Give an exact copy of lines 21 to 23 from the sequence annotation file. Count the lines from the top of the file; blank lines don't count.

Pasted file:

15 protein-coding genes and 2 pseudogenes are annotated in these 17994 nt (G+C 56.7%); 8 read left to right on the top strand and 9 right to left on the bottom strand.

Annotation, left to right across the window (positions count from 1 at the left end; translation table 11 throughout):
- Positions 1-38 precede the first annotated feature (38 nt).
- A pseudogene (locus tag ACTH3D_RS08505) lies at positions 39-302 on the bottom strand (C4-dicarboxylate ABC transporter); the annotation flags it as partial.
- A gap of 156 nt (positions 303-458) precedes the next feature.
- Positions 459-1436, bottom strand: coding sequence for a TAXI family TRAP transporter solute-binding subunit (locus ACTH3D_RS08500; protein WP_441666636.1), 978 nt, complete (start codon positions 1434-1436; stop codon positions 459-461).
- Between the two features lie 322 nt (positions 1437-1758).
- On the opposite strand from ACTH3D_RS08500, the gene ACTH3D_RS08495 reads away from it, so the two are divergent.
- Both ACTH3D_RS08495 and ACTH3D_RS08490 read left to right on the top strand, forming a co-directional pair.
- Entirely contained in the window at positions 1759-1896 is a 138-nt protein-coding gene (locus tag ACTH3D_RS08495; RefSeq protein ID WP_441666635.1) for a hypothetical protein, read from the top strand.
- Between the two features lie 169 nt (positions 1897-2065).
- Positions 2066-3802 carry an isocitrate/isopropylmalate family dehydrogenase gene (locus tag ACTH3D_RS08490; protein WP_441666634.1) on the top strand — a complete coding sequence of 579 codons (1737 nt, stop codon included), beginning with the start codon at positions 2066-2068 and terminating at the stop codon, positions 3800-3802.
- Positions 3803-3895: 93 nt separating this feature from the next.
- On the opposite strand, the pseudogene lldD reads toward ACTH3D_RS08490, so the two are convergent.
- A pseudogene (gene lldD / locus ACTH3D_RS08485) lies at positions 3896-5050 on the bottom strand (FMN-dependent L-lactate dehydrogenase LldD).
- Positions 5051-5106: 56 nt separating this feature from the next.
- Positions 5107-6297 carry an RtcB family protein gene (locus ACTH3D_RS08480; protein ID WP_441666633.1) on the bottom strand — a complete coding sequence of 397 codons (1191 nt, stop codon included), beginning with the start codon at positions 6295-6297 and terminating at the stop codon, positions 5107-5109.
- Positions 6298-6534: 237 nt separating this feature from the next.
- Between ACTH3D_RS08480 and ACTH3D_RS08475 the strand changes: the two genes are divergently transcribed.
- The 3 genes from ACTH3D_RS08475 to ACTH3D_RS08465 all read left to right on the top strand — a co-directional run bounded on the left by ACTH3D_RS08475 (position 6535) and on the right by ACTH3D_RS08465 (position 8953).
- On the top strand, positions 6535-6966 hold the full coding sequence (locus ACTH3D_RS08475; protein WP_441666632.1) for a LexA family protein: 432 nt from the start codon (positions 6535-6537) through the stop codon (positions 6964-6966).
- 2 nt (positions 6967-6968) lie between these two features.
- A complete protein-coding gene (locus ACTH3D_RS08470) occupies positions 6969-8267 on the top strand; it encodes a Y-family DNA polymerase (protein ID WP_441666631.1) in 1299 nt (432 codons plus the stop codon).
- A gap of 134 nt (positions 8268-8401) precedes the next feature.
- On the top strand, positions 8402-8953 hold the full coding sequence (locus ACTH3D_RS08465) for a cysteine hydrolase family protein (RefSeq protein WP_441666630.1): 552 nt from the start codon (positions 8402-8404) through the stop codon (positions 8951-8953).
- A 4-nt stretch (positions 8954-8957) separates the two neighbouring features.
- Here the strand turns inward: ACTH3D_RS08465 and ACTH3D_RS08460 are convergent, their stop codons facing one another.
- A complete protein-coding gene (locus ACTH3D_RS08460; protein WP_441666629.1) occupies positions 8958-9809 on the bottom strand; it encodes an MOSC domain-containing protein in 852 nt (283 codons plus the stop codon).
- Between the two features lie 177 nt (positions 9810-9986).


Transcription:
- On the top strand, positions 6535-6966 hold the full coding sequence (locus ACTH3D_RS08475; protein WP_441666632.1) for a LexA family protein: 432 nt from the start codon (positions 6535-6537) through the stop codon (positions 6964-6966).
- 2 nt (positions 6967-6968) lie between these two features.
- A complete protein-coding gene (locus ACTH3D_RS08470) occupies positions 6969-8267 on the top strand; it encodes a Y-family DNA polymerase (protein ID WP_441666631.1) in 1299 nt (432 codons plus the stop codon).